When it comes to the Microsoft (News - Alert) Visual Studio Partner environment, ComponentOne—part of the larger GrapeCity group—is a name that is often conjured up. So for those who spend a lot of time in Microsoft Visual Studio, the news that ComponentOne Studio Enterprise 2013 v2 has now been released will likely prove very welcome news indeed. The news may perhaps prove especially welcome for those studios with a Windows 8 focus.
The second of three releases planned for this year, ComponentOne Studio Enterprise v2 looks to capitalize on the earlier release, which offered a variety of both user interface and data controls for Microsoft Visual Studio, allowing both HTML5 and Windows Store tools to come into the equation. But the second version of ComponentOne Studio Enterprise is looking to offer up quite a bit in the way of extra features, starting with a set of enhancements geared toward Windows 8 users.
The C1RadialMenu control system is still in place, offering a unique spin on the classic context menu to help make development a little easier, displaying menu items organized around a central button in a configuration that's described as being a lot like a pinwheel. Additionally, a new RichTextBox control system offers hew value for those who need to work with text in HTML or, of course, RTF. Touch support has also been made available to ComponentOne's Silverlight and WPF suites.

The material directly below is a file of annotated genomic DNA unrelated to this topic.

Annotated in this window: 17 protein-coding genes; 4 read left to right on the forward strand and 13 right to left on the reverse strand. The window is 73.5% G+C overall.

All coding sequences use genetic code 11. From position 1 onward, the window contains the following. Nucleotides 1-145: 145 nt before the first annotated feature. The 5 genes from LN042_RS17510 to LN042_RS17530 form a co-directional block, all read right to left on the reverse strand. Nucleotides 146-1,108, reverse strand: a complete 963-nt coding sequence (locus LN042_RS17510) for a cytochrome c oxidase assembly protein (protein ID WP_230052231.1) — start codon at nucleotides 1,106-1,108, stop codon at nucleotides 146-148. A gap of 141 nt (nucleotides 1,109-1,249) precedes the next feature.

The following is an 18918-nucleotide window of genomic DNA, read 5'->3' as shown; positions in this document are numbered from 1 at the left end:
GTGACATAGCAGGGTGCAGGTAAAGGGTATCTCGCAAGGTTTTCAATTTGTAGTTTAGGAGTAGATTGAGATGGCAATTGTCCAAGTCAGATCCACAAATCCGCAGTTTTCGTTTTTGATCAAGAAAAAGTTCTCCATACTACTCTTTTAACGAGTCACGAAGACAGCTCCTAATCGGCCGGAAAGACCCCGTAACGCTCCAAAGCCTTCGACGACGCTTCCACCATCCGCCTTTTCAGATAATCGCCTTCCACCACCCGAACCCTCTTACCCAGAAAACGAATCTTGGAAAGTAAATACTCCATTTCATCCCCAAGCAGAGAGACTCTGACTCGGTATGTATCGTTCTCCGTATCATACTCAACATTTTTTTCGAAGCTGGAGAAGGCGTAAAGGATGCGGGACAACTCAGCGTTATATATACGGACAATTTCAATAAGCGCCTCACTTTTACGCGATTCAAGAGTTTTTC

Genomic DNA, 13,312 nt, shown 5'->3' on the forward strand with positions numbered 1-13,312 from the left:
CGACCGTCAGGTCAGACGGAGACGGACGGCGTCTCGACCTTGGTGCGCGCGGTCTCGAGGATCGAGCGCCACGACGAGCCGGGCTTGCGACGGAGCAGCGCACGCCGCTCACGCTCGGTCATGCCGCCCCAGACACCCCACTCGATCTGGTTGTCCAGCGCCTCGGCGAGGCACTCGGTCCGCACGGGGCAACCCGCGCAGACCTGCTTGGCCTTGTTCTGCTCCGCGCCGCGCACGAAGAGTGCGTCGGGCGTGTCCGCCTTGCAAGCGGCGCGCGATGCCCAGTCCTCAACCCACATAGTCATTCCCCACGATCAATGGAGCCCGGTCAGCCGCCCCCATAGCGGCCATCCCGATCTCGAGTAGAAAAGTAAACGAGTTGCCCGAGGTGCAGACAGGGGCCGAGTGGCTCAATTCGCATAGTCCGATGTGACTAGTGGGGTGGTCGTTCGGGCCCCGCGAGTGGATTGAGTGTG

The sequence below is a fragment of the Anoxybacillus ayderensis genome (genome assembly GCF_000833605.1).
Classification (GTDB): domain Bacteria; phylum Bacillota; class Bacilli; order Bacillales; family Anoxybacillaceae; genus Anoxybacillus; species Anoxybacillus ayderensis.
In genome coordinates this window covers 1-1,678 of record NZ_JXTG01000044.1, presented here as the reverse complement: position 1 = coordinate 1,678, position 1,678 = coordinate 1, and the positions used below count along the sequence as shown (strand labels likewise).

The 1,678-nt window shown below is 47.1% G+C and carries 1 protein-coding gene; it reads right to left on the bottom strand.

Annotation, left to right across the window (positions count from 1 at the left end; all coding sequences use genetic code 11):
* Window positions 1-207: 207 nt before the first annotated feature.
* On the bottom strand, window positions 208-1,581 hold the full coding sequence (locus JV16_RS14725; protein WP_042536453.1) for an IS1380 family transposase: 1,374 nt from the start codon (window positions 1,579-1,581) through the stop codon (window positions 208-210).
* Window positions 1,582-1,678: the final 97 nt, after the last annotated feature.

DefCon5, an HTML5 and mobile app developers conference taking place at the Kimmel Center July 24 - 25, 2013, will feature information and tools related to HTML5.
Those interested in trying out the ComponentOne lineup—which not only includes Studio Enterprise 2013 v2 but also a set of component suites that comprise a large package—can get in on 30 day trials of same at no charge, which can be downloaded via the company's website. Additionally, there are tutorials, documentation items, forums and a variety of other educational matter on Studio Enterprise to be found there as well.
Development isn't an easy process for anyone, so tools that can make a tough job a little easier are likely always welcome, especially if those tools work out well. The ability to try the system out for 30 days will doubtless prove even more welcome as developers can figure out of if the Studio Enterprise v2 release is the right tool for the job. Either way, knowing it will work, or knowing it won't work, is well worth finding out.
Edited by Ryan Sartor